It’s quite ironic that the Hon APJ Abdul Kalam, President of India. An avowed technocrat. Is so anti-Google Earth. His contention is that Google Earth allows anyone to view India’s secrets. I do wonder what these secrets are? I mean the maps that the software uses are at least a couple of years old. And if breaches of security continue to exist, perhaps its time to securely close such doors. And when an attack does materialize based on 2+ year old information, then in my book the intended targets fully deserve what they expect to receive!
Yes, its true that Google Earth mapping is found more in areas of strategic interest. So if you live near an ordnance factory. In or around a military cantonment. Or along the approach path to an airport with a known military presence. There’s a higher probability that parts of your city will be available in Google Earth. But there are many exceptions. The metros of India are well documented. But not all India’s security assets are concentrated here. There are many more towns and cities that literally remain unmapped by Google Earth. For more on attempts to ban. Along with several rather childish opinions. Is a Google search about banning Google Earth.
That’s enough with the ranting. Let’s instead look at something more pleasurable. Like new software. And do I have a couple of interesting ones for you. Let’s lead off with Opera for Windows 9.0 Build 8212 Technology Preview 2. This includes lots of new features. But remember its a Beta. And one that will be quite unstable. Make sure to backup your Opera Bookmarks and mail setting. And as far as possible install the new Preview build in a unique folder all its own. When Opera runs true to form it will also store its Profile settings in a folder distinct from your existing version.
The key updates include support for Opera Widgets (small web applications that run directly on a user’s desktop). You can also develop your own Opera Widgets to perform tasks that interact with news feeds, dictionaries and search engines. There’s a complete Guide to Opera Widgets. This release also offers selective content blocking, search shortcuts, and site specific preferences. New to this version are popup thumbnails that display when you hover (the mouse pointer) over the relevant tab. The address bar search now support Google I got Lucky searches that will open the web site Google matches best with the keywords entered. The History feature has been enhanced with sort by date and site.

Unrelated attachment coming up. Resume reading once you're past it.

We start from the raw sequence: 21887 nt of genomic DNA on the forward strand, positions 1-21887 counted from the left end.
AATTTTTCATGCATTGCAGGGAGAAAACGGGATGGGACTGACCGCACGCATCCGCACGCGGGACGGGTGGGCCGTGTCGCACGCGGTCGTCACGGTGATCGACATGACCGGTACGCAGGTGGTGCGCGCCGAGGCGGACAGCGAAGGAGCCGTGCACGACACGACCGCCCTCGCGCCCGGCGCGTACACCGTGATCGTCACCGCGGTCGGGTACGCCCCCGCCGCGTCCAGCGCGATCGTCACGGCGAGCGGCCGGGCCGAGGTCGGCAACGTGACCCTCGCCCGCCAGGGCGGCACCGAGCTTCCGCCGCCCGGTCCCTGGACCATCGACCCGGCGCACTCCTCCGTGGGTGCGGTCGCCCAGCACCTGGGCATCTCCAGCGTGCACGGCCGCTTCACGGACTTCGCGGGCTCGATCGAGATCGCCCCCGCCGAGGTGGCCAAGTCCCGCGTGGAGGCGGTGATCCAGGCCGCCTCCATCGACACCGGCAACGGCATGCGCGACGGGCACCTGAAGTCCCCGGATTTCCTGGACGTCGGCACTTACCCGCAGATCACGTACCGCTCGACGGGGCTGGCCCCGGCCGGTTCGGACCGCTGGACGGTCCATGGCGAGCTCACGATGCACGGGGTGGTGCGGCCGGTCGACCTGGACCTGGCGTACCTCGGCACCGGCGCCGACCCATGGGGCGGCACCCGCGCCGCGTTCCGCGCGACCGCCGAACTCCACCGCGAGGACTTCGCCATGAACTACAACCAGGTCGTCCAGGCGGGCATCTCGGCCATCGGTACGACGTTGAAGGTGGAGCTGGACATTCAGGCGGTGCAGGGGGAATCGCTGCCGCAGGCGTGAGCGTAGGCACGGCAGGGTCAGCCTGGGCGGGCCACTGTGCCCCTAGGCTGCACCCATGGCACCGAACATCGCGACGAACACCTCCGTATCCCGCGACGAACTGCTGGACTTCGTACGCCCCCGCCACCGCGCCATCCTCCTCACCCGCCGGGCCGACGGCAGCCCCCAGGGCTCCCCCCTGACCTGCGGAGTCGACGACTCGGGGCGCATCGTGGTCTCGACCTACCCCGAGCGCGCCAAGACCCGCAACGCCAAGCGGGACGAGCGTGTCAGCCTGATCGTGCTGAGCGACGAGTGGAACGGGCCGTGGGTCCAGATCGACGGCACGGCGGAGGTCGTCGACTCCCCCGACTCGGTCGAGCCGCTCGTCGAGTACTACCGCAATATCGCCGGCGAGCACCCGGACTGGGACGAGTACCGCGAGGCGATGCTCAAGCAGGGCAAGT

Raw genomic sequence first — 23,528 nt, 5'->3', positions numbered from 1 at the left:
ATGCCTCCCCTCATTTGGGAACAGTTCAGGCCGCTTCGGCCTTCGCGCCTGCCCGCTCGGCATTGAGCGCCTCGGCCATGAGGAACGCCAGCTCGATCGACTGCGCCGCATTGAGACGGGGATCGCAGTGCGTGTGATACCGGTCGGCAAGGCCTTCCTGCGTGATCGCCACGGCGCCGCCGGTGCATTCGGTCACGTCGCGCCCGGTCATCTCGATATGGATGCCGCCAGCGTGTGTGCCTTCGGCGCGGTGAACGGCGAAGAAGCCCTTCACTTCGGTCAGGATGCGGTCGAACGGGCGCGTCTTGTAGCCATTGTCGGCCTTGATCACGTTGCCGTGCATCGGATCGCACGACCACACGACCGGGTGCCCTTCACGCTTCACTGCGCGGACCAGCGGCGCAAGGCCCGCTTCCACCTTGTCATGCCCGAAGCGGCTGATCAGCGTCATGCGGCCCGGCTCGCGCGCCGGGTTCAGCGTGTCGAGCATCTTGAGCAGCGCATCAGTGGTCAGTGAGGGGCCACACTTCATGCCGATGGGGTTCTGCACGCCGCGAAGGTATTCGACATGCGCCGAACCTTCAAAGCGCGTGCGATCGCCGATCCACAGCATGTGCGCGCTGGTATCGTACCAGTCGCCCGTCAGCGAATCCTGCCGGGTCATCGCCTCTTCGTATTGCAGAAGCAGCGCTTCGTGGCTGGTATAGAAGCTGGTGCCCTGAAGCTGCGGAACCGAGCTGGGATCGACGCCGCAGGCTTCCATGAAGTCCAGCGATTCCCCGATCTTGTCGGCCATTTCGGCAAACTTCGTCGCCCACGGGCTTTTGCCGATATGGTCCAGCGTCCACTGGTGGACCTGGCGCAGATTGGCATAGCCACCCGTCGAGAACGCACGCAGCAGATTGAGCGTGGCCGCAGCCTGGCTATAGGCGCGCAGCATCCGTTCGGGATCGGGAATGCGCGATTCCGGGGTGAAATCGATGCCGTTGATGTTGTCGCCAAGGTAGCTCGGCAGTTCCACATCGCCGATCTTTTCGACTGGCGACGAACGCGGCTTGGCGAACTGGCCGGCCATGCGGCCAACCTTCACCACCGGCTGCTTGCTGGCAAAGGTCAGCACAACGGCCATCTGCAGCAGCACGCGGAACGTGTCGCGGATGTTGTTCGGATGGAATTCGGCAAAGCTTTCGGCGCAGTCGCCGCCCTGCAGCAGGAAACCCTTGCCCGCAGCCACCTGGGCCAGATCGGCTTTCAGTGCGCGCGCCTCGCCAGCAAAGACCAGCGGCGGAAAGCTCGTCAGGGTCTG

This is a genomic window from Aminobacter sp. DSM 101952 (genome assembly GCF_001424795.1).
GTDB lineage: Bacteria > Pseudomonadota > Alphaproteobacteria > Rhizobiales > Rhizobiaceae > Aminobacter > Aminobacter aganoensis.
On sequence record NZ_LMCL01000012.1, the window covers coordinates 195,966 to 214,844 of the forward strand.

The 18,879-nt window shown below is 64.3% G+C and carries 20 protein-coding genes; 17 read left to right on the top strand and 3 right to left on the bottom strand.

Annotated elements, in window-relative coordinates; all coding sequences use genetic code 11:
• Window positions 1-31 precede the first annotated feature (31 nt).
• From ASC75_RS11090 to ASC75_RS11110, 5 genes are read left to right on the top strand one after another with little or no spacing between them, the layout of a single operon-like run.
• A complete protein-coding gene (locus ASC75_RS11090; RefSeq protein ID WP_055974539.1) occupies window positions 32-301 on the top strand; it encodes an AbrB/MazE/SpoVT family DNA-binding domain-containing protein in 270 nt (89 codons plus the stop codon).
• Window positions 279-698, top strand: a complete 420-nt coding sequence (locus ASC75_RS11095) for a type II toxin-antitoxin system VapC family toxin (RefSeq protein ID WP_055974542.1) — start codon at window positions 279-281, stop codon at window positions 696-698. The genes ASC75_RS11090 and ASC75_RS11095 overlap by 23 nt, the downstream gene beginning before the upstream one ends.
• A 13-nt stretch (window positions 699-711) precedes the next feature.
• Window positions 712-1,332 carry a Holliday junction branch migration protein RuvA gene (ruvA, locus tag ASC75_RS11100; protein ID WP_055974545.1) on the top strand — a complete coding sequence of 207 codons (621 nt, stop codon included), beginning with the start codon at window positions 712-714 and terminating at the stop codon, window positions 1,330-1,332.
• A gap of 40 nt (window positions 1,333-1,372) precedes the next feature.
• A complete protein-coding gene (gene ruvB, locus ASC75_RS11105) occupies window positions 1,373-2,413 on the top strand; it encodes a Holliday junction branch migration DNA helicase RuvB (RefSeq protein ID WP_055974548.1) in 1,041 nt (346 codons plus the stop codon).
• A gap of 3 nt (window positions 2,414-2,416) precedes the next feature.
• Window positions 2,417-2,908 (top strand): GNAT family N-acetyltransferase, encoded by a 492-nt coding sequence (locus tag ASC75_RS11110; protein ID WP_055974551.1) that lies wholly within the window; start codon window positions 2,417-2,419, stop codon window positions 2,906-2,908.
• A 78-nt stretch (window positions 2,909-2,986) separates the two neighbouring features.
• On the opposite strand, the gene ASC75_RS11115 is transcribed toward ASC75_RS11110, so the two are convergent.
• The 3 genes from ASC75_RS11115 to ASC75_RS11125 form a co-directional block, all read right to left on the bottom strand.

The source page viewer now supports syntax highlighting. With CSS errors reported in a separate module. However in a way Preview 2 takes a step back. My Gamil account broke again. As did this blog’s login page. Where all I got was a blank screen. I hope the unfix whatever is causing the problem in the next release.
The Opera:config function introduced in the previous Preview has been enhanced to highlight modified settings (just like Windows XP). Opera for Windows 9.0 Build 8212 Technology Preview 2 also includes a BitTorrent client which supposedly is better than previous versions. But I still find it a pain to use. For the same Torrent file, uTorrent reports availability statistics and begins downloading immediately if available. Opera’s client just stays in the same no traffic state for >10 minutes (the limits of my wait ‘n see capabilities for 1 mbps connections).
The new Opera 9 Preview 2 build also introduces the world to Opera Labs. This is the company’s new research face. That lists topics of interest. And information about browser technology in development. There’s also a detailed Opera Labs illustrated version of the Opera 9 Tech Preview 2 changelog.
The other software discovery is GigaGet. This is the (now) free, licensed English Beta version of the Chinese-only Thunder Downloader. GigaGet includes patented Net-Grid technology to locates extra download links and mirrors in real-time. The software can also spawn new download threads from a single URL. All without a specific, per-download setting. On a 1 mbps connection, I found files actually downloaded up to 5 times faster than they did with the free WinGet 1.9 version. Or Metaproducts Download Express. And unlike both those products, GigaGet didn’t glom (grab) available bandwidth causing other applications like web browsers or mail clients to stop responding.
That’s it for this week. More next time. Stay Safe. And Sayonara!